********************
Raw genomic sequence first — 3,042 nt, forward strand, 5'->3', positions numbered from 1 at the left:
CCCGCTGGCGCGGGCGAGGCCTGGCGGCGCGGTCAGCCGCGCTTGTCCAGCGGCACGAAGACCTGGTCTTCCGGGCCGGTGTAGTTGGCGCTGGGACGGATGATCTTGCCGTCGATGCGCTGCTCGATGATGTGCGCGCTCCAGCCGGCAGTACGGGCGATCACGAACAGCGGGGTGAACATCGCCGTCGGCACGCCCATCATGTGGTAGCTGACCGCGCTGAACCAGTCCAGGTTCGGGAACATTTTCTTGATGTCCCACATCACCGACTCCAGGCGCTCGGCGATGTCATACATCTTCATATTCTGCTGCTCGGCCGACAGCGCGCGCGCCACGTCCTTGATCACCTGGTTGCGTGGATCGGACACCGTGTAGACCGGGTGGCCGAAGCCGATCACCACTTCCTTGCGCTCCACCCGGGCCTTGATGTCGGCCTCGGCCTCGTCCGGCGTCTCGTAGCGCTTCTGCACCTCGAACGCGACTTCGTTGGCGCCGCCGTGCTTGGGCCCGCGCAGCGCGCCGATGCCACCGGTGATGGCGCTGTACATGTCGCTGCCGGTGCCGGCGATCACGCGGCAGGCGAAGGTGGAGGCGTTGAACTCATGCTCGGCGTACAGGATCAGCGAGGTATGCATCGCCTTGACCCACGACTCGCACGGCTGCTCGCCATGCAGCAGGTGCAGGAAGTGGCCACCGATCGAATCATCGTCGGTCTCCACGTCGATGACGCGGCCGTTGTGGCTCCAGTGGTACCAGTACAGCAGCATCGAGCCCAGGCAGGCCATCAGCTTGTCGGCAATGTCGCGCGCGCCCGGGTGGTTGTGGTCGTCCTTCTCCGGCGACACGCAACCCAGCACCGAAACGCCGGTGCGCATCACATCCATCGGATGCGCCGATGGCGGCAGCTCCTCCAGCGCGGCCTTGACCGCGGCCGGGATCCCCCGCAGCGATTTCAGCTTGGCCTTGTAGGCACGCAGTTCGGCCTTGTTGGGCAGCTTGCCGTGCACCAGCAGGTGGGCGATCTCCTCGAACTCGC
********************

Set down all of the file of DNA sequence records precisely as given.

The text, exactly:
Raw genomic sequence first — 3,042 nt, forward strand, 5'->3', positions numbered from 1 at the left:
CCCGCTGGCGCGGGCGAGGCCTGGCGGCGCGGTCAGCCGCGCTTGTCCAGCGGCACGAAGACCTGGTCTTCCGGGCCGGTGTAGTTGGCGCTGGGACGGATGATCTTGCCGTCGATGCGCTGCTCGATGATGTGCGCGCTCCAGCCGGCAGTACGGGCGATCACGAACAGCGGGGTGAACATCGCCGTCGGCACGCCCATCATGTGGTAGCTGACCGCGCTGAACCAGTCCAGGTTCGGGAACATTTTCTTGATGTCCCACATCACCGACTCCAGGCGCTCGGCGATGTCATACATCTTCATATTCTGCTGCTCGGCCGACAGCGCGCGCGCCACGTCCTTGATCACCTGGTTGCGTGGATCGGACACCGTGTAGACCGGGTGGCCGAAGCCGATCACCACTTCCTTGCGCTCCACCCGGGCCTTGATGTCGGCCTCGGCCTCGTCCGGCGTCTCGTAGCGCTTCTGCACCTCGAACGCGACTTCGTTGGCGCCGCCGTGCTTGGGCCCGCGCAGCGCGCCGATGCCACCGGTGATGGCGCTGTACATGTCGCTGCCGGTGCCGGCGATCACGCGGCAGGCGAAGGTGGAGGCGTTGAACTCATGCTCGGCGTACAGGATCAGCGAGGTATGCATCGCCTTGACCCACGACTCGCACGGCTGCTCGCCATGCAGCAGGTGCAGGAAGTGGCCACCGATCGAATCATCGTCGGTCTCCACGTCGATGACGCGGCCGTTGTGGCTCCAGTGGTACCAGTACAGCAGCATCGAGCCCAGGCAGGCCATCAGCTTGTCGGCAATGTCGCGCGCGCCCGGGTGGTTGTGGTCGTCCTTCTCCGGCGACACGCAACCCAGCACCGAAACGCCGGTGCGCATCACATCCATCGGATGCGCCGATGGCGGCAGCTCCTCCAGCGCGGCCTTGACCGCGGCCGGGATCCCCCGCAGCGATTTCAGCTTGGCCTTGTAGGCACGCAGTTCGGCCTTGTTGGGCAGCTTGCCGTGCACCAGCAGGTGGGCGATCTCCTCGAACTCGC